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Once upon a time, liposuction, a surgical procedure where fat is sucked out of the body via a hollow tube inserted under the skin, was one of the only options for eliminating stubborn pockets of fat. With a potential 8 weeks of recovery time and a price tag of $6-$8000, it was not a decision that many entered into lightly if at all. However, thanks to new, recently FDA approved non-invasive technologies, such as Liposonix, patients who might have been afraid to go under the knife now have alternate options.

Liposonix, cleared by the FDA in 2011, uses ultrasonic energy to target the layer of fat just under the skin; the fat is then eliminated by the body’s immune system and liver over a period of time. Though there is no cutting involved, there have been reports of pain, cold, prickling, tingling and warming during the procedure and soreness, bruising, redness and/or swelling afterwards. Though not as dramatic as the results expected from Liposuction, for just about $3000 one can expect a reported average circumference reduction of just over an inch (an entire pants size) at around 8-12 weeks from the time of the procedure.

Although Liposonix may seem like a dream come true to those who have been waiting for a non-surgical, fat loss alternative, some may continue to wait. There are various specifications that a potential patient must reach before being approved. You must have a BMI under 30 (not obese and close to ideal weight), be able to pinch at least 1 inch of fat on your midsection and be realistic about your desired results. Also, this procedure is currently only approved for the abdomen and flanks; so those looking for fat loss in other areas such as the legs, arms or buttock may need to continue to wait or seek out surgical alternatives. To read more about this procedure visit: http://www.cellulitereduction.net/liposonix/.

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This is an interesting problem that I had never realized even existed, though it seems quite obvious now…

Published December 08, 2010 NewsCore

U.S. soldiers are going to extremes — taking diet pills and laxatives, even starving themselves and getting liposuction — in order to meet the military’s weight standards, the Army Times reported Monday.

“Liposuction saved my career — laxatives and starvation before an [Army Physical Fitness Test] sustains my career,” an anonymous soldier told the weekly paper. “I for one can attest that soldiers are using liposuction, laxatives and starvation to meet height and weight standards. I did, do and still do.”

More than a third of uniformed men and women do not meet the Army’s weight standards, according to a 2009 military fitness report, and those officers are subjected to dreaded tape measurements to determine body fat percentage.

If soldiers exceed the body fat limits, they cannot earn leadership roles or promotions, the paper said. Officers can even lose their jobs if they do not shed a significant amount weight in two months –— a very real threat, considering about 24,000 soldiers were discharged between 1992 and 2007 for failure to meet weight standards, according to a report published in Military Medicine.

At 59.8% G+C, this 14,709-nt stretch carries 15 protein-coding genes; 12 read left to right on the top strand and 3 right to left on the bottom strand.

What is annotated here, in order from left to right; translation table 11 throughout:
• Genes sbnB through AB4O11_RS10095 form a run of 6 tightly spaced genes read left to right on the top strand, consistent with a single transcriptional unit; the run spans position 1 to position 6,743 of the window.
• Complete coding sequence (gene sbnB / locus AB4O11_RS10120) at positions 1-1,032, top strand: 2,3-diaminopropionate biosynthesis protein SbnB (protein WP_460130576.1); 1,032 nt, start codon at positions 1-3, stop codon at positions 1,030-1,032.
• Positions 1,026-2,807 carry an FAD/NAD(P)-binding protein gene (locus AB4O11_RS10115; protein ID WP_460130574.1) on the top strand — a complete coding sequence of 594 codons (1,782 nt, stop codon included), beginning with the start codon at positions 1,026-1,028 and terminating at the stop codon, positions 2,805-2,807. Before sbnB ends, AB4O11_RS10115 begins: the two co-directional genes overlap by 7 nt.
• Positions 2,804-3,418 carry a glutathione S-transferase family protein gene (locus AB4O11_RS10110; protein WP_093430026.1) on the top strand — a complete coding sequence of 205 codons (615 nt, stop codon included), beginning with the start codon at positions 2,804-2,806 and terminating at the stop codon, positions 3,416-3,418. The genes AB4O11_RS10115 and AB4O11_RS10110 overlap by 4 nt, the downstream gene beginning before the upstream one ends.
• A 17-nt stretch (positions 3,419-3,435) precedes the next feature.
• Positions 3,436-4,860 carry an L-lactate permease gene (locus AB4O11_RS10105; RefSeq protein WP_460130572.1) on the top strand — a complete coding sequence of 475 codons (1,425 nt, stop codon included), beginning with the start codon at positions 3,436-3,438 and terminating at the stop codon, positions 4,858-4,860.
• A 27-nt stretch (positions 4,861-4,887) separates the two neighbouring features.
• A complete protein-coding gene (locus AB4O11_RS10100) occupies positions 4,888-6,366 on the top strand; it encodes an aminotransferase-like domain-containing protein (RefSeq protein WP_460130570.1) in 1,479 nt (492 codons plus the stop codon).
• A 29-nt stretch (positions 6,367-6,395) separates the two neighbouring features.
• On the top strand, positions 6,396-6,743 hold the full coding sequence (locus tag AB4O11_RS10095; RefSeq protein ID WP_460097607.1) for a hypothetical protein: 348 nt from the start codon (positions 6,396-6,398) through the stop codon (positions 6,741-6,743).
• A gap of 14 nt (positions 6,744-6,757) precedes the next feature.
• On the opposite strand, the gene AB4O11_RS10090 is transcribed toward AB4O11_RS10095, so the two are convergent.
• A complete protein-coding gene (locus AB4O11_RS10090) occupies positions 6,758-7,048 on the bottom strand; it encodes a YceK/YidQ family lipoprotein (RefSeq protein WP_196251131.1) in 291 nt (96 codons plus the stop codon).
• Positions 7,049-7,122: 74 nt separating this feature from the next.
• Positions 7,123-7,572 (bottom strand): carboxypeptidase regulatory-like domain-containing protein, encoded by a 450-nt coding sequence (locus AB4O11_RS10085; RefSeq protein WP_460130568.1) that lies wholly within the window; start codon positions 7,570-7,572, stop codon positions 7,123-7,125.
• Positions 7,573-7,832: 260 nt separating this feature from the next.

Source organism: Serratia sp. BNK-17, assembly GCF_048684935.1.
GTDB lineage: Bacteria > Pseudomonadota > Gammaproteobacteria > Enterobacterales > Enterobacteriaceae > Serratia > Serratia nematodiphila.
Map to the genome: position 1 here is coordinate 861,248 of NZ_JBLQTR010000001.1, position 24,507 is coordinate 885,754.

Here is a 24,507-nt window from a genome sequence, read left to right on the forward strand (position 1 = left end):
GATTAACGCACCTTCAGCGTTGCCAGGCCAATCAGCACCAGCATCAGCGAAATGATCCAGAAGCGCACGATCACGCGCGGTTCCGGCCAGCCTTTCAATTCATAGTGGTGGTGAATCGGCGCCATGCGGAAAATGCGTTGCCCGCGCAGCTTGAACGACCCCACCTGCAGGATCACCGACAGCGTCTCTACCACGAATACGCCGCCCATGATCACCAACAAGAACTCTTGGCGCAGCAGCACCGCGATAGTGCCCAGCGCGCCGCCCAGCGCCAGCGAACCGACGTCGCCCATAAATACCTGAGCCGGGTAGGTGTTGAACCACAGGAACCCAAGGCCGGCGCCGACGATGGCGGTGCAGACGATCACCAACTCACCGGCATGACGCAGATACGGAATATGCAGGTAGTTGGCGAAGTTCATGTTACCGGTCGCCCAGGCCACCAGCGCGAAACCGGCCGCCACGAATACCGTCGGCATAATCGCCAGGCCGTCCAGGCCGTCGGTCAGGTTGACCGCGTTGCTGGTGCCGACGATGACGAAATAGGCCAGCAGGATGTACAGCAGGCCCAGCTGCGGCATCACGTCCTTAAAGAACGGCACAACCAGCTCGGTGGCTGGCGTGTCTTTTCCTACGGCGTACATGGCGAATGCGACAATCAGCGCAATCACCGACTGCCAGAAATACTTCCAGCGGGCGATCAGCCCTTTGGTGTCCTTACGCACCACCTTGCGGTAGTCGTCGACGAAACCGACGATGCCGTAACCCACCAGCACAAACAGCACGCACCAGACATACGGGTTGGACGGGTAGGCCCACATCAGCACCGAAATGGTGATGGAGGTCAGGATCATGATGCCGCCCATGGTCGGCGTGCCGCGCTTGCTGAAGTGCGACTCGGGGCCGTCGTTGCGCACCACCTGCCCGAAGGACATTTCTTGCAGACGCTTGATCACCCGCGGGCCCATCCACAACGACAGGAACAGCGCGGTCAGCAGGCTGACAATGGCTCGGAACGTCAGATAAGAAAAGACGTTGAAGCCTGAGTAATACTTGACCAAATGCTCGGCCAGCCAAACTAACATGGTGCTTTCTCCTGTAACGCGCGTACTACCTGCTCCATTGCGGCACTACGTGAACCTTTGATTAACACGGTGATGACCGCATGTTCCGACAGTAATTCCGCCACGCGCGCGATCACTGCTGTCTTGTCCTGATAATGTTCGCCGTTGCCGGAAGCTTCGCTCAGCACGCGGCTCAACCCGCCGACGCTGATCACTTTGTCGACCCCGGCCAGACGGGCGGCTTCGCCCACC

“I have been on a roller coaster of gains and losses for half my military career,” one lieutenant colonel told the Army Times. “I have considered lipo, and I have certainly starved myself, dieted on only bread and water, or other similar extreme diets to make weight or tape … And it is no secret to any leader in the military what some soldiers will do to conform to standards that have been set.”

Another soldier based at Fort Riley in Kansas told the paper she recently saw an advertisement for liposuction at the post gym. The Army Times also found ads for the cosmetic procedure in base newspapers at Fort Hood, Tex., Fort Benning, Ga., and Fort Campbell, Ky.

Meanwhile, military leaders and doctors continued to warn against the risks of unhealthy weight loss methods.

“I don’t think we have a clear understanding how widespread this problem is,” Col. George Dilly, Medical Command’s chief dietitian, told the paper, bemoaning the lack of empirical data about extreme dieting and cosmetic surgery among soldiers.

“Soldiers are hiding the fact they are doing this because they don’t want the problem exposed,” he added.

“We want soldiers to look right,” Dr. Thomas Williams, a retired colonel who leads the Army Physical Fitness Research Institute, told the Army Times. “But they also need to feel right and perform right, and you can’t get that from a pill or a procedure.”

I’m not sure what the best way to fix this problem would be. On the one hand, it seems a shame that good, intelligent soldiers may be passed for promotion or even discharged because they put on a few pounds. On the other hand though, if the soldier is not in good enough shape to meet the physical demands of the battlefield, they are putting themselves and others in undue danger. One thing is for sure, methods like liposuction are just a way to cover up the problem. I have no idea what the actual guidelines are here so this could be an unjustified statement, but perhaps instead of bmi metrics the emphasis should be on the ability to perform strenuous tasks. Just a thought.

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